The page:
All this was satirized in The Beaverton, and aptly analyzed in the Toronto Star by Edward Keenan. Keenan pointed out that this behaviour was wildly out of place given the decidedly working-class nature of Wallace Emerson. Food Basics, obviously, got installed regardless.
Still: how long will this neighbourhood, this cluster of west-end neighbourhoods, remain what it has been? I wonder.
- Anthrodendum considers the question of what, exactly, is the genre of ethnographic film.
- Centauri Dreams features authors' calls for a debate on METI, on sending messages to extraterrestrial intelligences.
- The Crux reports on the continuing damage caused by the continuing eruptions of Indonesia's mud volcano, Sidoarjo.
- Imageo shares a cute time-lapse video from Hubble showing the motion of Phobos around Mars.
- Language Hat responds to a newly-translated mid-19th century Russian novella, Nadezhda Khvoshchinskaya‘s 1861 novella Пансионерка (The Boarding School Girl).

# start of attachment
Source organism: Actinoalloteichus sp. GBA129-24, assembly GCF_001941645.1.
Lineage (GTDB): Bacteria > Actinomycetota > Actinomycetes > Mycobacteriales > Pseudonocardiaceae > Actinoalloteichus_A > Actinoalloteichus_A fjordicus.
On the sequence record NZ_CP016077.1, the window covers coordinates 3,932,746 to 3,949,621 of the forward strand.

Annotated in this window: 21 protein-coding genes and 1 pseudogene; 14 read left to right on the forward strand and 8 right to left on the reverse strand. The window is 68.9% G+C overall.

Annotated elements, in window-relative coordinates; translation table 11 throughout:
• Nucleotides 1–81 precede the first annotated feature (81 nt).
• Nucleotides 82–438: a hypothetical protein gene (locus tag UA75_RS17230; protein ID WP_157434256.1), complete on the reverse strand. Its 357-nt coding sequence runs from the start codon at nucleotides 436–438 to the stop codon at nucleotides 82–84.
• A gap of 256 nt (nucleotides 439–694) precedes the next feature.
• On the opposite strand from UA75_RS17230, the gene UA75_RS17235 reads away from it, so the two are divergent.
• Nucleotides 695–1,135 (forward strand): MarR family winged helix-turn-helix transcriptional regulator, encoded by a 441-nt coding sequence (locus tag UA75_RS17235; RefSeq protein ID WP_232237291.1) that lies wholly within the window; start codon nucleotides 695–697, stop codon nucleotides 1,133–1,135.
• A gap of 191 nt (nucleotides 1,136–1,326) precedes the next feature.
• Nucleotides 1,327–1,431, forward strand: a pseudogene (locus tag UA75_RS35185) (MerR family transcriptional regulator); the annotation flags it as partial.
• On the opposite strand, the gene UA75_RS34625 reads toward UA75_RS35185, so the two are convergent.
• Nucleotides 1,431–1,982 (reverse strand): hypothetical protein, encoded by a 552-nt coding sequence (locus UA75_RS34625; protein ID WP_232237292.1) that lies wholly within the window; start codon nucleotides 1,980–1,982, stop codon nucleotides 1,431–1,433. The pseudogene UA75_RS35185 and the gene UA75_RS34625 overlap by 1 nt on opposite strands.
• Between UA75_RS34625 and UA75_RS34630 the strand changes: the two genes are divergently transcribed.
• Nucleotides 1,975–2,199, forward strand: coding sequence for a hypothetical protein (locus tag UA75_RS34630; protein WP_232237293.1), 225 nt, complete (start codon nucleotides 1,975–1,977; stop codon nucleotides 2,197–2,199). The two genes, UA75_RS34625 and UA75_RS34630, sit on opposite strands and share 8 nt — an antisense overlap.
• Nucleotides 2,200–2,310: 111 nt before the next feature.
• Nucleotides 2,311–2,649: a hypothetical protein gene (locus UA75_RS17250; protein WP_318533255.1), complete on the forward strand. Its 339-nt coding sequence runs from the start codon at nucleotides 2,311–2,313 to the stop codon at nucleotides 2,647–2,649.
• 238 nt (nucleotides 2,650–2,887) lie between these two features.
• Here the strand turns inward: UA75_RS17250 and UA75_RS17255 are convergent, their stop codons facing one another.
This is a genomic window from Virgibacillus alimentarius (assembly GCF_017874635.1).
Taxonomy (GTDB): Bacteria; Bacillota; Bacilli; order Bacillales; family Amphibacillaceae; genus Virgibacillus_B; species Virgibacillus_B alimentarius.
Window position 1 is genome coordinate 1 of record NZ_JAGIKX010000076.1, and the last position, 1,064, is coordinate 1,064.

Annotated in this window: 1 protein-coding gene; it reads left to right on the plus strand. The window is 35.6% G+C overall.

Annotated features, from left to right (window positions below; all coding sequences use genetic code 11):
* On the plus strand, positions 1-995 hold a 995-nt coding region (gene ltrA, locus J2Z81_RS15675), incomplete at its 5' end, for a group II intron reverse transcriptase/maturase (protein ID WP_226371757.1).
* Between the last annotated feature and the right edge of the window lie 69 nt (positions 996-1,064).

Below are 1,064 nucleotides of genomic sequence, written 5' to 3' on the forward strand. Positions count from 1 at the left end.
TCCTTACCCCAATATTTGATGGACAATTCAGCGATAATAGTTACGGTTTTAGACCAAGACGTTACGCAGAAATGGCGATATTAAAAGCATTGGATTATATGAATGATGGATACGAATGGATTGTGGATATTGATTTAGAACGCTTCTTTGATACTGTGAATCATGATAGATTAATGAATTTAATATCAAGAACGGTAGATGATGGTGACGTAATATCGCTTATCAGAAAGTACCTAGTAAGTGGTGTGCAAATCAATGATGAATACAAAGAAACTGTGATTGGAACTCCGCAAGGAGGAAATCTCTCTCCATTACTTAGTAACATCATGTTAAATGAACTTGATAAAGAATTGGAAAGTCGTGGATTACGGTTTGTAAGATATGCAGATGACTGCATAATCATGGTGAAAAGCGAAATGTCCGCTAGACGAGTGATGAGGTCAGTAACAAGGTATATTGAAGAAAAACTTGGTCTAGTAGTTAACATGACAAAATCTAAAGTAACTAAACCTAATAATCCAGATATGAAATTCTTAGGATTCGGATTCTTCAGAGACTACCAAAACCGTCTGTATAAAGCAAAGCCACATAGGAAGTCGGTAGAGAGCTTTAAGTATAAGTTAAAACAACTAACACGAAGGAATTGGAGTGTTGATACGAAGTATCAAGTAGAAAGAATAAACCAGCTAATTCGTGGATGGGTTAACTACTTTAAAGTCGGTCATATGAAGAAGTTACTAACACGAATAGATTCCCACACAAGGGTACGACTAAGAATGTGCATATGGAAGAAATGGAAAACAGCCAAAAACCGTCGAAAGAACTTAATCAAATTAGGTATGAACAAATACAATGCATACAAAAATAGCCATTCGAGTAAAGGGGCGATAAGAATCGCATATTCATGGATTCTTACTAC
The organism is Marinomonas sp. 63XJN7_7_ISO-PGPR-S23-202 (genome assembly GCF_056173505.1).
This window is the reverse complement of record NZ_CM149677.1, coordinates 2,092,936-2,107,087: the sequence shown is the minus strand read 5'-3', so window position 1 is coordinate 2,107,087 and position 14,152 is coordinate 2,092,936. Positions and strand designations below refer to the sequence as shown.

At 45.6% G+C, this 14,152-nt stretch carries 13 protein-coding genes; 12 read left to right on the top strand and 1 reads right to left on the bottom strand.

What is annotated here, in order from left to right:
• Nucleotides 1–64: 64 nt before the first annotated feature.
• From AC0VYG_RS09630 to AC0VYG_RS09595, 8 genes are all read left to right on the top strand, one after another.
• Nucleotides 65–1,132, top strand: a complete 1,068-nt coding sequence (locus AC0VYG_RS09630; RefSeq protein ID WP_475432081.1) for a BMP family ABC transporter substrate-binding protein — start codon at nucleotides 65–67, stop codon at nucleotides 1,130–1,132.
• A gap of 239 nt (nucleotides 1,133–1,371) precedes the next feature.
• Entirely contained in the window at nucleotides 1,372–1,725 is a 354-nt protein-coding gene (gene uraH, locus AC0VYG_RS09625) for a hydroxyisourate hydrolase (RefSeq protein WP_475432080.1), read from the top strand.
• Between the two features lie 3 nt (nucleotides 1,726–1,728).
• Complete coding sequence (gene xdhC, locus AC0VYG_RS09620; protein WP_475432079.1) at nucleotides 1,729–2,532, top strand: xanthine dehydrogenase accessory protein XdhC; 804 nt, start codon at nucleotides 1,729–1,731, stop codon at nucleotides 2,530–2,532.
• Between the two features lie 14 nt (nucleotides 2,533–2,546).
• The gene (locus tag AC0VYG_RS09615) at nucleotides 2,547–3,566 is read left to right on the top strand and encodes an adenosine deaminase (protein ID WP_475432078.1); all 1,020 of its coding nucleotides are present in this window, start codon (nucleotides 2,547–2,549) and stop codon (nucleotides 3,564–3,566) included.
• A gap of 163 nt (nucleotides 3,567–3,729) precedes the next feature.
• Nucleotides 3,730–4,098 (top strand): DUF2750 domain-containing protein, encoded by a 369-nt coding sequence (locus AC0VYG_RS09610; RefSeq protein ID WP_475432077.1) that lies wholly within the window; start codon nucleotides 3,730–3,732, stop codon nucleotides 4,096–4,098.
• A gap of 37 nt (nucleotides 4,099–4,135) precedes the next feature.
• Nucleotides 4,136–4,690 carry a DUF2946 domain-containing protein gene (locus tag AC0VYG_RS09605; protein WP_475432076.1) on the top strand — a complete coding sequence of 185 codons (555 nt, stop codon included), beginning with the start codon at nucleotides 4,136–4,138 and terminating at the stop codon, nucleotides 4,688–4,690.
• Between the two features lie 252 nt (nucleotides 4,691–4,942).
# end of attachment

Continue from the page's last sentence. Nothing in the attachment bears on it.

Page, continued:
- Lawyers, Guns and Money has a depressing extended examination of Trump as reflecting structural crisis in the United States.
- The LRB Blog looks at the genesis and continuing success of Nicaraguan Sign Language.
- The Map Room Blog shares a satirical map of Washington D.C., defined by the names that its metro stations should have.
- Ethan Siegel at Starts With A Bang lists the various worlds in our Solar System possibly hosting life, and notes how you could get an Earth-like world with wildly erratic seasons as in Game of Thrones.
- Unicorn Booty notes that the German president has signed marriage equality into law. (Also, the country has good LGBT protections.)
- Window on Eurasia notes that Putin is fine with an asymmetrical bilingualism in Russia's republics, aimed against non-Russian languages.
Spoilers for all versions of Fullmetal Alchemist.
( FMA 3, 'Mother' )
( FMA:B 2, 'The First Day' )
( FMA 5, 'The Man with the Mechanical Arm' )
( FMA 6, 'The Alchemy Exam' )
( FMA 7, 'Night of the Chimera's Cry' )
( FMA:B 4, 'An Alchemist's Anguish' )
- In The Globe and Mail, Elizabeth Renzetti looks at the Toronto debate on having cats indoors or outdoors. (I think the first is best.)
- Helena Oliveira at the Atlanta Journal-Constitution describes how people can train their cats to make use of leashes. (Should I have?)
- The SCMP reports on a Hong Kong prison that will allow inmates to keep cats, for the time being.